Tuesday, September 28, 2004

Outside Looking In

Queretaro, Mexico
Jurica Shelter
September, 2004

I stay outside.

I always stay outside.

Well, not always. I stay outside when, like today, more than a dozen will lose their lives.

I can hear them, still playing, not knowing what is going to happen next. I am saddened even though I know what is happening is best. I know that for every human baby born there are fifteen puppies and forty-five kittens born. None of them had a voice in their existence and none of them can change the course of their lives. I know that without euthanasia, these animals would face abandonment, suffering and starvation. Kelly has seen countless lives worse than death for too many animals. Compared to the pain of that sort of existence, euthanasia by loving hands is a blessing.

But I am still sick to my stomach.

I notice a young Mexican man standing beside me, leash in one hand connected to a beautiful Golden Retriever. We nodded but said nothing.

I can still hear the dogs, the puppies, the kittens. I try not to think about what was happening – all humane, all silent, but death is death no matter how you label it. Maybe I should go sit in the car.

He broke the silence. “What are you doing here?” he asked.

“My wife helps on these days. And, you?”

“I love animals,” he said softly. “I come here every week. My company sponsors me here.”

“Really, what does that mean?” I asked.

“It means that those of us who are interested in helping others can apply to have 2 hours off each week, paid by the company, to help. I chose here. But, like you,” he smiled gently, “I can’t go in there right now.”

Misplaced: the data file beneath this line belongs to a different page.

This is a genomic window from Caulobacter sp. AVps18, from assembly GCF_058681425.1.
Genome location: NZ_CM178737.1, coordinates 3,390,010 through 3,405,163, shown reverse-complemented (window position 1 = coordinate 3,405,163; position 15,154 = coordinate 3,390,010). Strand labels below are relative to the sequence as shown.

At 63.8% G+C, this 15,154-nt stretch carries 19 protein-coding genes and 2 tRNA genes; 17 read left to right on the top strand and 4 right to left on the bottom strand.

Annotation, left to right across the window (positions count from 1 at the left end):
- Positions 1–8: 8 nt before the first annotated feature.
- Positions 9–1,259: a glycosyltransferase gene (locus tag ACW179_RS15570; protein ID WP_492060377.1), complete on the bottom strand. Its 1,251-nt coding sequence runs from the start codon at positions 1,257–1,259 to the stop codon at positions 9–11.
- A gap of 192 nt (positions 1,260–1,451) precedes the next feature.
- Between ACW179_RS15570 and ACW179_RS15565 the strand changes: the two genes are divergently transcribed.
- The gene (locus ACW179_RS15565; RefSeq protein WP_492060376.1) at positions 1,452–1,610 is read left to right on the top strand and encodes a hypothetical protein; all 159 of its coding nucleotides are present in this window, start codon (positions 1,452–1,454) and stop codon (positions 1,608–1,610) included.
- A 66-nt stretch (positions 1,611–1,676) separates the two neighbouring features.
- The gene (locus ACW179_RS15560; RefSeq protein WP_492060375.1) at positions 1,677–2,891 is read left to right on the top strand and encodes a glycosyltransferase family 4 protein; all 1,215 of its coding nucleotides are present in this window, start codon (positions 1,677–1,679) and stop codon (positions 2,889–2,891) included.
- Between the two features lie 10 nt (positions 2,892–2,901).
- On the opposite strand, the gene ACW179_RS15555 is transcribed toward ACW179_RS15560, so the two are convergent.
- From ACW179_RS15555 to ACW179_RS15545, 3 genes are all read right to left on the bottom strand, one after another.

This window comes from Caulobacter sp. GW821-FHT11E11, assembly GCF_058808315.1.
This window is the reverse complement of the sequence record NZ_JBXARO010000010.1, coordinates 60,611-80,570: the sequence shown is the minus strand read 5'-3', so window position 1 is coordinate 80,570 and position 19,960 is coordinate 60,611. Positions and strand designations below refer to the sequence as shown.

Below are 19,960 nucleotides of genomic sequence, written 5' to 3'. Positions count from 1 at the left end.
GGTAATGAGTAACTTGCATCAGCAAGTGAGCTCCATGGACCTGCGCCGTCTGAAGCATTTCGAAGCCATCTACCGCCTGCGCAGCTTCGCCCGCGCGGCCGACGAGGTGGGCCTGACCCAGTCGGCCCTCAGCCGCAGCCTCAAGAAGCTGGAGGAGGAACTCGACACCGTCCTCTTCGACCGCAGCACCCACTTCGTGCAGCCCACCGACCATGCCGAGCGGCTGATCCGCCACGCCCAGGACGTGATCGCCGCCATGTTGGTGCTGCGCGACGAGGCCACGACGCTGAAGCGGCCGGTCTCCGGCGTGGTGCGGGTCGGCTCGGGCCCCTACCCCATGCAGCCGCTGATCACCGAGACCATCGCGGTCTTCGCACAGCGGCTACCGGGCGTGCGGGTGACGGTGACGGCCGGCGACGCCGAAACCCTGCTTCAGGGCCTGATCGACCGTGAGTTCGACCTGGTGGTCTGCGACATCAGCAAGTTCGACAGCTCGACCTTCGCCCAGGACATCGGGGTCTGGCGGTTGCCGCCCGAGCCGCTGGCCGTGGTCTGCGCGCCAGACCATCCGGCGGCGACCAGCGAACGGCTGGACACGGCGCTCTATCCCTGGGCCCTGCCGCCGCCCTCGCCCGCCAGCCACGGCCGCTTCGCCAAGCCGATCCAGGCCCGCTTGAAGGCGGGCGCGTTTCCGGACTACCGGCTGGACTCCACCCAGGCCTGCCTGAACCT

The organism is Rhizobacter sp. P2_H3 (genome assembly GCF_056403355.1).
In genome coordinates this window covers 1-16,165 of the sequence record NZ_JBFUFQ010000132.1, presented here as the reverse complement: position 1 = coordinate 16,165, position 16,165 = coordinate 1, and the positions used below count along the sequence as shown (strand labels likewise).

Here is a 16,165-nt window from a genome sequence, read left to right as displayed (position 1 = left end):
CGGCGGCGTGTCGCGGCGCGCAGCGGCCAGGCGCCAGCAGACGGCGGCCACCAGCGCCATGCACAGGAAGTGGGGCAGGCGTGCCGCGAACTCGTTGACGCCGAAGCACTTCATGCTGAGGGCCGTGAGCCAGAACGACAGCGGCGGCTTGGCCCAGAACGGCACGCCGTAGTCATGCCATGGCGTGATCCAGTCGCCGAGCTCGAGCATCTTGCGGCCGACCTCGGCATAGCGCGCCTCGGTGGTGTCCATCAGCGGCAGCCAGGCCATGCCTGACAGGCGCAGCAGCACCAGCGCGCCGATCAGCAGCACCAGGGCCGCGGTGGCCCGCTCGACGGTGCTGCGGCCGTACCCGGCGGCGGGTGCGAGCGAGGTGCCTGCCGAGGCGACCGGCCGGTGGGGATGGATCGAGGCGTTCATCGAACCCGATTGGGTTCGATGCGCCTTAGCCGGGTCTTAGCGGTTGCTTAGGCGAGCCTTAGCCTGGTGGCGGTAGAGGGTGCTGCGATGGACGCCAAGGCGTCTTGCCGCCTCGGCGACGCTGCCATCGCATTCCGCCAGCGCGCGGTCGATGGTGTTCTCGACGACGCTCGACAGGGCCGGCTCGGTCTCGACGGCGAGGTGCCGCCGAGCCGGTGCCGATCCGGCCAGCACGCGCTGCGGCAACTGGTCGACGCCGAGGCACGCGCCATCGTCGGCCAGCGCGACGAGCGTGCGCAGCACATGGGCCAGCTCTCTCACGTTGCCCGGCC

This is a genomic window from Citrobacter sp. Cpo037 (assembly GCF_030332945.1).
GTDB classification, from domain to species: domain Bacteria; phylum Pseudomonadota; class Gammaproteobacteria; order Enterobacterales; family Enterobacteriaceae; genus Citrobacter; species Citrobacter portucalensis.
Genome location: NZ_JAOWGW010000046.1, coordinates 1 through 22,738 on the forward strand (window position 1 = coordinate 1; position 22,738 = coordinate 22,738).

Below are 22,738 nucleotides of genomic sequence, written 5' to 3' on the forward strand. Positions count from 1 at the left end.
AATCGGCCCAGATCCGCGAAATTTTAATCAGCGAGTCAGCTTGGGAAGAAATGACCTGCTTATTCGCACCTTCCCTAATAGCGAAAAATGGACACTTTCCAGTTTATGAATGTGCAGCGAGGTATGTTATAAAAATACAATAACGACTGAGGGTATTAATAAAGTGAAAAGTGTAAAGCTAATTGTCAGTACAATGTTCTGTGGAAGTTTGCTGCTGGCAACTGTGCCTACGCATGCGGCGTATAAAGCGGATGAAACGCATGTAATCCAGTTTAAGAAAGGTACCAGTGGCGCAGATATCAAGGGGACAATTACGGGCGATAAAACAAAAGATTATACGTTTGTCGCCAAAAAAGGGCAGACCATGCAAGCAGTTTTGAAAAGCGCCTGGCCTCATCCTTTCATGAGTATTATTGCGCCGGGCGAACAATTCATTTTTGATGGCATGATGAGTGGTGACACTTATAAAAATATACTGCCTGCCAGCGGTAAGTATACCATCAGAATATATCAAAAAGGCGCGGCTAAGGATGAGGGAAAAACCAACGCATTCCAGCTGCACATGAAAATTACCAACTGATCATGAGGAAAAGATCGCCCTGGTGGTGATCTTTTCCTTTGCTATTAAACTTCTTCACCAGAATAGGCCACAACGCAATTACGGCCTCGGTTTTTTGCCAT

“You mean they just give you 2 hours off each week?”

“Not exactly,” he replied. “There is a bargain. They give me off 2 hours a week, if and only if, I will match the 2 hours a week with 2 hours of my own time. So, I’m here 4 hours a week. And, every month, I provide a report on how my work is making a positive difference.”

“And, is your work making a positive difference?”

“I believe so,” he said, not boasting. “I am an accountant. I have set up a new accounting system for the shelter and worked on fund-raising. My company is matching $1 for every $5 I raise.
That means better care, more staff . . .” he hesitated.

That moment the silence struck us like a bat in the belly. It was quiet. It was over.

He looked up. “But, it is never enough, is it?” he plead.

“No. It is never enough. But, thanks to you and companies like yours, there will be fewer voices that go silent next week.”

He nodded, tears forming in his eyes. I shook his hand and walked to the car and waited.

Moral of The Story: Employers who understand, value, and support their employees’ connections with community and charity and both participate and help fund those efforts create a bond that cannot be bought with the next raise or bonus. These companies deserve a sincere thanks and soon learn that the expression of care and compassion for employees on a personal level and appeasing Wall Street are not mutually exclusive. If every company heeded this aphorism, employee morale and satisfaction would increase dramatically and along with it, productivity and profitability.

P.S. S.A.M.M. (Save a Mexican Mutt) is bulging at the seams. We have two wonderful dogs – a mother and her pup (Bull Terrier mixes) –who desperately need homes. Have Dogs, Will Travel. Pictures are available by request.


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